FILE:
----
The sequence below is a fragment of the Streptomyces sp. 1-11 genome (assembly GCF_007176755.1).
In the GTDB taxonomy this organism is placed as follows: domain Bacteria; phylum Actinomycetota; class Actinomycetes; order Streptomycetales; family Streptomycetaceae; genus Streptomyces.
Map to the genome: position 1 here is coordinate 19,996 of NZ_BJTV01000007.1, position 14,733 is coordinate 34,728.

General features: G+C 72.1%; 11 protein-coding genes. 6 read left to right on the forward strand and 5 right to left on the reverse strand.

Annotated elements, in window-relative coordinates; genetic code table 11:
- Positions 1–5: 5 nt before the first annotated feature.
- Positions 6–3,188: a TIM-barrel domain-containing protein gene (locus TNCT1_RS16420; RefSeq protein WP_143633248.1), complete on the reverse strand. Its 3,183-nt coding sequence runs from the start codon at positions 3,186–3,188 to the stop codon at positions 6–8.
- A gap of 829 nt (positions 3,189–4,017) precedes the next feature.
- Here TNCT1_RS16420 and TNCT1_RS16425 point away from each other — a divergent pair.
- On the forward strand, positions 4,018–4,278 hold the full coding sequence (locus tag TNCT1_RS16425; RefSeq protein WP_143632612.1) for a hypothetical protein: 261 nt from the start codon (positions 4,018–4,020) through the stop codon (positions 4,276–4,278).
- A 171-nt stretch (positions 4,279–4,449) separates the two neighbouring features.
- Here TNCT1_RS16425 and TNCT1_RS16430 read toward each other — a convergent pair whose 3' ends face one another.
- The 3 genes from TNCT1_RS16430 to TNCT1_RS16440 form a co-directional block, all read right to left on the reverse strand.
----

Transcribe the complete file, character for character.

The sequence below is a fragment of the Streptomyces sp. 1-11 genome (assembly GCF_007176755.1).
In the GTDB taxonomy this organism is placed as follows: domain Bacteria; phylum Actinomycetota; class Actinomycetes; order Streptomycetales; family Streptomycetaceae; genus Streptomyces.
Map to the genome: position 1 here is coordinate 19,996 of NZ_BJTV01000007.1, position 14,733 is coordinate 34,728.

General features: G+C 72.1%; 11 protein-coding genes. 6 read left to right on the forward strand and 5 right to left on the reverse strand.

Annotated elements, in window-relative coordinates; genetic code table 11:
- Positions 1–5: 5 nt before the first annotated feature.
- Positions 6–3,188: a TIM-barrel domain-containing protein gene (locus TNCT1_RS16420; RefSeq protein WP_143633248.1), complete on the reverse strand. Its 3,183-nt coding sequence runs from the start codon at positions 3,186–3,188 to the stop codon at positions 6–8.
- A gap of 829 nt (positions 3,189–4,017) precedes the next feature.
- Here TNCT1_RS16420 and TNCT1_RS16425 point away from each other — a divergent pair.
- On the forward strand, positions 4,018–4,278 hold the full coding sequence (locus tag TNCT1_RS16425; RefSeq protein WP_143632612.1) for a hypothetical protein: 261 nt from the start codon (positions 4,018–4,020) through the stop codon (positions 4,276–4,278).
- A 171-nt stretch (positions 4,279–4,449) separates the two neighbouring features.
- Here TNCT1_RS16425 and TNCT1_RS16430 read toward each other — a convergent pair whose 3' ends face one another.
- The 3 genes from TNCT1_RS16430 to TNCT1_RS16440 form a co-directional block, all read right to left on the reverse strand.